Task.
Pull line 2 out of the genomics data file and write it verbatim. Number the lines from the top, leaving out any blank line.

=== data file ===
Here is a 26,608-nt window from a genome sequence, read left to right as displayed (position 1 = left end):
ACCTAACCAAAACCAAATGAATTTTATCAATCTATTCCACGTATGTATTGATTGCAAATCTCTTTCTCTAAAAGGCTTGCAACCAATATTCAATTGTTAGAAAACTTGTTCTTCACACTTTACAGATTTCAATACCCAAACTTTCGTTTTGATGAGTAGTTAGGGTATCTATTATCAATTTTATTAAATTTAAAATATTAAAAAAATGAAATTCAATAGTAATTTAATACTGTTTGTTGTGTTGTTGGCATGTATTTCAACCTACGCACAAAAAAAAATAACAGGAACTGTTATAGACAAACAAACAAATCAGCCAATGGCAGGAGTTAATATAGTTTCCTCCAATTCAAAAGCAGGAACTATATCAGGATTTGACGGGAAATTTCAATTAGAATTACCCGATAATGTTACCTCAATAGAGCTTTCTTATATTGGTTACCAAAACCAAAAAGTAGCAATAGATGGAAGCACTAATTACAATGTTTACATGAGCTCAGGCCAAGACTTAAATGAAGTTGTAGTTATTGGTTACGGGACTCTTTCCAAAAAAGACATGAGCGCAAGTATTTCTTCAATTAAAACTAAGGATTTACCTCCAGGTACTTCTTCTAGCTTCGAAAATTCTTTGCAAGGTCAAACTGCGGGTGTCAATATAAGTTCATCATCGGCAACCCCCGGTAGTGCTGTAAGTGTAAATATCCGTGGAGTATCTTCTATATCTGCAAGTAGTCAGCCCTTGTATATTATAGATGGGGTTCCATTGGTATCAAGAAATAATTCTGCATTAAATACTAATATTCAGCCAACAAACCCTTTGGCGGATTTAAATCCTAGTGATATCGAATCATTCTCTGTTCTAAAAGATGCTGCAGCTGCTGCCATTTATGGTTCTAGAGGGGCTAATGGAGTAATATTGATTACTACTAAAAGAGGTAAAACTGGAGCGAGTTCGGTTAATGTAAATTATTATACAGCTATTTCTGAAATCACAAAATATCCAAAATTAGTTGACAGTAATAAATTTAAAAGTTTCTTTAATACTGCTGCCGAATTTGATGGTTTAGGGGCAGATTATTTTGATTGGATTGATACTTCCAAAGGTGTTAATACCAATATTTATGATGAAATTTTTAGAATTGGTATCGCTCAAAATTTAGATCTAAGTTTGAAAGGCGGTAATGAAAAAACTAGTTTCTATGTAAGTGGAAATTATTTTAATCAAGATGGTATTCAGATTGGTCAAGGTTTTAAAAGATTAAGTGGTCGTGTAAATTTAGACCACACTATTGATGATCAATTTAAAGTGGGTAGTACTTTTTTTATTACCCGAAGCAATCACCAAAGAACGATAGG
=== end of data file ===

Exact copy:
ACCTAACCAAAACCAAATGAATTTTATCAATCTATTCCACGTATGTATTGATTGCAAATCTCTTTCTCTAAAAGGCTTGCAACCAATATTCAATTGTTAGAAAACTTGTTCTTCACACTTTACAGATTTCAATACCCAAACTTTCGTTTTGATGAGTAGTTAGGGTATCTATTATCAATTTTATTAAATTTAAAATATTAAAAAAATGAAATTCAATAGTAATTTAATACTGTTTGTTGTGTTGTTGGCATGTATTTCAACCTACGCACAAAAAAAAATAACAGGAACTGTTATAGACAAACAAACAAATCAGCCAATGGCAGGAGTTAATATAGTTTCCTCCAATTCAAAAGCAGGAACTATATCAGGATTTGACGGGAAATTTCAATTAGAATTACCCGATAATGTTACCTCAATAGAGCTTTCTTATATTGGTTACCAAAACCAAAAAGTAGCAATAGATGGAAGCACTAATTACAATGTTTACATGAGCTCAGGCCAAGACTTAAATGAAGTTGTAGTTATTGGTTACGGGACTCTTTCCAAAAAAGACATGAGCGCAAGTATTTCTTCAATTAAAACTAAGGATTTACCTCCAGGTACTTCTTCTAGCTTCGAAAATTCTTTGCAAGGTCAAACTGCGGGTGTCAATATAAGTTCATCATCGGCAACCCCCGGTAGTGCTGTAAGTGTAAATATCCGTGGAGTATCTTCTATATCTGCAAGTAGTCAGCCCTTGTATATTATAGATGGGGTTCCATTGGTATCAAGAAATAATTCTGCATTAAATACTAATATTCAGCCAACAAACCCTTTGGCGGATTTAAATCCTAGTGATATCGAATCATTCTCTGTTCTAAAAGATGCTGCAGCTGCTGCCATTTATGGTTCTAGAGGGGCTAATGGAGTAATATTGATTACTACTAAAAGAGGTAAAACTGGAGCGAGTTCGGTTAATGTAAATTATTATACAGCTATTTCTGAAATCACAAAATATCCAAAATTAGTTGACAGTAATAAATTTAAAAGTTTCTTTAATACTGCTGCCGAATTTGATGGTTTAGGGGCAGATTATTTTGATTGGATTGATACTTCCAAAGGTGTTAATACCAATATTTATGATGAAATTTTTAGAATTGGTATCGCTCAAAATTTAGATCTAAGTTTGAAAGGCGGTAATGAAAAAACTAGTTTCTATGTAAGTGGAAATTATTTTAATCAAGATGGTATTCAGATTGGTCAAGGTTTTAAAAGATTAAGTGGTCGTGTAAATTTAGACCACACTATTGATGATCAATTTAAAGTGGGTAGTACTTTTTTTATTACCCGAAGCAATCACCAAAGAACGATAGG